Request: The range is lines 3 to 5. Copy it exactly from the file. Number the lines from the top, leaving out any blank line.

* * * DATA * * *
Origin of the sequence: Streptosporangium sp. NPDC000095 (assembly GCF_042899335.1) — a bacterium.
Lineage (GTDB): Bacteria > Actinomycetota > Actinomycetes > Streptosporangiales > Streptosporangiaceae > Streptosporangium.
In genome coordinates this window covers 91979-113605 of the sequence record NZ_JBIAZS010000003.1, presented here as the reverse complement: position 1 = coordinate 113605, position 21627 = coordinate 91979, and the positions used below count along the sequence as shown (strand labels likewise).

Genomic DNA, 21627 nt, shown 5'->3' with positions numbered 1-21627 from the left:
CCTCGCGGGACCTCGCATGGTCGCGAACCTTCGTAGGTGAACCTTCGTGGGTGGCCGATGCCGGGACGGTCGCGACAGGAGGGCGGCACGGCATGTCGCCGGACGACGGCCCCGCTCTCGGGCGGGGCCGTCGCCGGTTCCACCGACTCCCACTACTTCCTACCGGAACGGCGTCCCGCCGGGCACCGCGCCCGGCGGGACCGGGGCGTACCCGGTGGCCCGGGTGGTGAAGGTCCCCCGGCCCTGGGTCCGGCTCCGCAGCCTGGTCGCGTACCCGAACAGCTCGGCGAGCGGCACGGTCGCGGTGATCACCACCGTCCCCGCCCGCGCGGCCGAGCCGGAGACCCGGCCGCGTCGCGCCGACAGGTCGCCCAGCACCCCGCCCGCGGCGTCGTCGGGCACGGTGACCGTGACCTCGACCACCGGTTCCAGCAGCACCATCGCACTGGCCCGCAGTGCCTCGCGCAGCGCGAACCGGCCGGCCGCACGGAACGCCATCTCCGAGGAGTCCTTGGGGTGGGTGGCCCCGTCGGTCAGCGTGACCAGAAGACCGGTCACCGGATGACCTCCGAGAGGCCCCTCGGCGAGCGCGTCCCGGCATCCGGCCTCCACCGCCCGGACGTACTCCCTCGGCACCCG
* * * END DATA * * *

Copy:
In genome coordinates this window covers 91979-113605 of the sequence record NZ_JBIAZS010000003.1, presented here as the reverse complement: position 1 = coordinate 113605, position 21627 = coordinate 91979, and the positions used below count along the sequence as shown (strand labels likewise).

Genomic DNA, 21627 nt, shown 5'->3' with positions numbered 1-21627 from the left:
CCTCGCGGGACCTCGCATGGTCGCGAACCTTCGTAGGTGAACCTTCGTGGGTGGCCGATGCCGGGACGGTCGCGACAGGAGGGCGGCACGGCATGTCGCCGGACGACGGCCCCGCTCTCGGGCGGGGCCGTCGCCGGTTCCACCGACTCCCACTACTTCCTACCGGAACGGCGTCCCGCCGGGCACCGCGCCCGGCGGGACCGGGGCGTACCCGGTGGCCCGGGTGGTGAAGGTCCCCCGGCCCTGGGTCCGGCTCCGCAGCCTGGTCGCGTACCCGAACAGCTCGGCGAGCGGCACGGTCGCGGTGATCACCACCGTCCCCGCCCGCGCGGCCGAGCCGGAGACCCGGCCGCGTCGCGCCGACAGGTCGCCCAGCACCCCGCCCGCGGCGTCGTCGGGCACGGTGACCGTGACCTCGACCACCGGTTCCAGCAGCACCATCGCACTGGCCCGCAGTGCCTCGCGCAGCGCGAACCGGCCGGCCGCACGGAACGCCATCTCCGAGGAGTCCTTGGGGTGGGTGGCCCCGTCGGTCAGCGTGACCAGAAGACCGGTCACCGGATGACCTCCGAGAGGCCCCTCGGCGAGCGCGTCCCGGCATCCGGCCTCCACCGCCCGGACGTACTCCCTCGGCACCCG